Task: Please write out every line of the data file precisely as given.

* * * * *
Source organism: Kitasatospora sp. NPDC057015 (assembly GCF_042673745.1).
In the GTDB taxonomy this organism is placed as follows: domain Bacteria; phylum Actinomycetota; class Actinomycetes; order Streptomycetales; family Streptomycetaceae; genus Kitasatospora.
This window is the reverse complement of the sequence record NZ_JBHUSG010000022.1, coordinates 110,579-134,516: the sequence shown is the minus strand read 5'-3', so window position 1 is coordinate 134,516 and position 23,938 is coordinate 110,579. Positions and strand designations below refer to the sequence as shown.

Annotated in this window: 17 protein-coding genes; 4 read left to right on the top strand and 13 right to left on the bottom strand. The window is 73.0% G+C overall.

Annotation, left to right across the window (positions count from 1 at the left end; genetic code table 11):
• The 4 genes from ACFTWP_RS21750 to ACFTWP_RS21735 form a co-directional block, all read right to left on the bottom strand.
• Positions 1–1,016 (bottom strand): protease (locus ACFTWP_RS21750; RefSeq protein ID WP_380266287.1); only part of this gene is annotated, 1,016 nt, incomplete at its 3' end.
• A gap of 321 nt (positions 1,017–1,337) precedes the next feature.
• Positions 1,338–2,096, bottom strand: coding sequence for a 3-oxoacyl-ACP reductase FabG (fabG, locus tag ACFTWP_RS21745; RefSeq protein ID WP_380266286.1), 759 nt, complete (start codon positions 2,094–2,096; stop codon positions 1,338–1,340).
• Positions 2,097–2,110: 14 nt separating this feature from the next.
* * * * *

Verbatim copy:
Source organism: Kitasatospora sp. NPDC057015 (assembly GCF_042673745.1).
In the GTDB taxonomy this organism is placed as follows: domain Bacteria; phylum Actinomycetota; class Actinomycetes; order Streptomycetales; family Streptomycetaceae; genus Kitasatospora.
This window is the reverse complement of the sequence record NZ_JBHUSG010000022.1, coordinates 110,579-134,516: the sequence shown is the minus strand read 5'-3', so window position 1 is coordinate 134,516 and position 23,938 is coordinate 110,579. Positions and strand designations below refer to the sequence as shown.

Annotated in this window: 17 protein-coding genes; 4 read left to right on the top strand and 13 right to left on the bottom strand. The window is 73.0% G+C overall.

Annotation, left to right across the window (positions count from 1 at the left end; genetic code table 11):
• The 4 genes from ACFTWP_RS21750 to ACFTWP_RS21735 form a co-directional block, all read right to left on the bottom strand.
• Positions 1–1,016 (bottom strand): protease (locus ACFTWP_RS21750; RefSeq protein ID WP_380266287.1); only part of this gene is annotated, 1,016 nt, incomplete at its 3' end.
• A gap of 321 nt (positions 1,017–1,337) precedes the next feature.
• Positions 1,338–2,096, bottom strand: coding sequence for a 3-oxoacyl-ACP reductase FabG (fabG, locus tag ACFTWP_RS21745; RefSeq protein ID WP_380266286.1), 759 nt, complete (start codon positions 2,094–2,096; stop codon positions 1,338–1,340).
• Positions 2,097–2,110: 14 nt separating this feature from the next.